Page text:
“He that believeth not is condemned already; because he hath not believed in the name of the only begotten Son of God” (John 3:18). “He that believeth not God, hath made him a liar; because he believeth not the record which God gave of his Son” (1 John 5:10). “He that believeth not shall be damned” (Mark 16:16). And hence it is that the first sin which the Holy Spirit brings home to a man is unbelief; “when he [the Holy Spirit] is come he will reprove the world of sin because they believe not on me” (John 16:8-9).

    Man need not try to say a good word for himself, or to plead “not guilty,” unless he can shew that he loves, and has always loved, God with his whole heart and soul. If he can truly say this, he is all right, he is not a sinner, and does not need pardon. He will find his way to the kingdom without the cross and without a Saviour.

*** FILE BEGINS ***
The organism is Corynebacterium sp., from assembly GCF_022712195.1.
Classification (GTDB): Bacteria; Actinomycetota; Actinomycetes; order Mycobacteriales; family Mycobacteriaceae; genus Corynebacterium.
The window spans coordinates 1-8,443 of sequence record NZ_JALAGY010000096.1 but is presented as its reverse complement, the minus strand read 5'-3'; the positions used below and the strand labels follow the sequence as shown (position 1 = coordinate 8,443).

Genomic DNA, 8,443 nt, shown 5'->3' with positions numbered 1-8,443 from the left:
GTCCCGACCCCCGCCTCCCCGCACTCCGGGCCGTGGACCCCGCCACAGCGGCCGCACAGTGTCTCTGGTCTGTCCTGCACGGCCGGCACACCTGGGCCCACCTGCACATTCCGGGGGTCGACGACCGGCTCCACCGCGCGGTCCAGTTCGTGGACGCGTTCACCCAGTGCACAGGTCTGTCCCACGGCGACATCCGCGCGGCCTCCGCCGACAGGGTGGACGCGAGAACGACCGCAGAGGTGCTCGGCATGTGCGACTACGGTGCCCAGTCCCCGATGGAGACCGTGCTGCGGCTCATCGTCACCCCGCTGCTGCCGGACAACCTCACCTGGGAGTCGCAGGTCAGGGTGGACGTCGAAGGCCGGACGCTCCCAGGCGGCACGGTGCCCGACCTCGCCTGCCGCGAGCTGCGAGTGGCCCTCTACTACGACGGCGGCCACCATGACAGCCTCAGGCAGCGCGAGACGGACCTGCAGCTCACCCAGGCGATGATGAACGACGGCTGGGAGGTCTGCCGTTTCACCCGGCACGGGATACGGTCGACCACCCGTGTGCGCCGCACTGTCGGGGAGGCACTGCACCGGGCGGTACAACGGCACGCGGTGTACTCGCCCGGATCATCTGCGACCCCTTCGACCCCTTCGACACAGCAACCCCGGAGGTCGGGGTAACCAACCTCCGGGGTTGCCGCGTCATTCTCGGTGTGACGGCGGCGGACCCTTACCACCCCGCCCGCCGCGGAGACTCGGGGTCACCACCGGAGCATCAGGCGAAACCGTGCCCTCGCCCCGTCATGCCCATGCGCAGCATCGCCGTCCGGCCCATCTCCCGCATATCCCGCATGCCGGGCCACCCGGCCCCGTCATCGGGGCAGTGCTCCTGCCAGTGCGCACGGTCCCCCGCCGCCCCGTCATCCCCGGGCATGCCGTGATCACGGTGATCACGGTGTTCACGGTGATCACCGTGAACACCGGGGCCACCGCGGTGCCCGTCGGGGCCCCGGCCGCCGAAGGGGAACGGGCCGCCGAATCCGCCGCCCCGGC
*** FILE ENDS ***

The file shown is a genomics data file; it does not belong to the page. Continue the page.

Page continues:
But, if he cannot say this, “his mouth is stopped,” and he is “guilty before God.” However favourably a good outward life may dispose him and others to look upon his case just now, the verdict will go against him hereafter. This is man's day, when man's judgments prevail; but God's day is coming, when the case shall be tried upon its real merits. Then the Judge of all the earth shall do right, and the sinner be put to shame. This is a divine verdict, not a human one. It is God, not man, who condemns; and God is not a man that He should lie. This is God's testimony concerning man, and we know that this witness is true. It concerns us much to receive it as such, and to act upon it.

    “Look unto me, and be ye saved, all the ends of the earth: for I am God, and there is none else” (Isa 45:22), a “just God and a Saviour” (v21). “Let the wicked forsake his way, and the unrighteous man his thoughts: and let him return unto the Lord, and he will have mercy upon him; and to our God, for he will abundantly pardon” (Isa 55:7).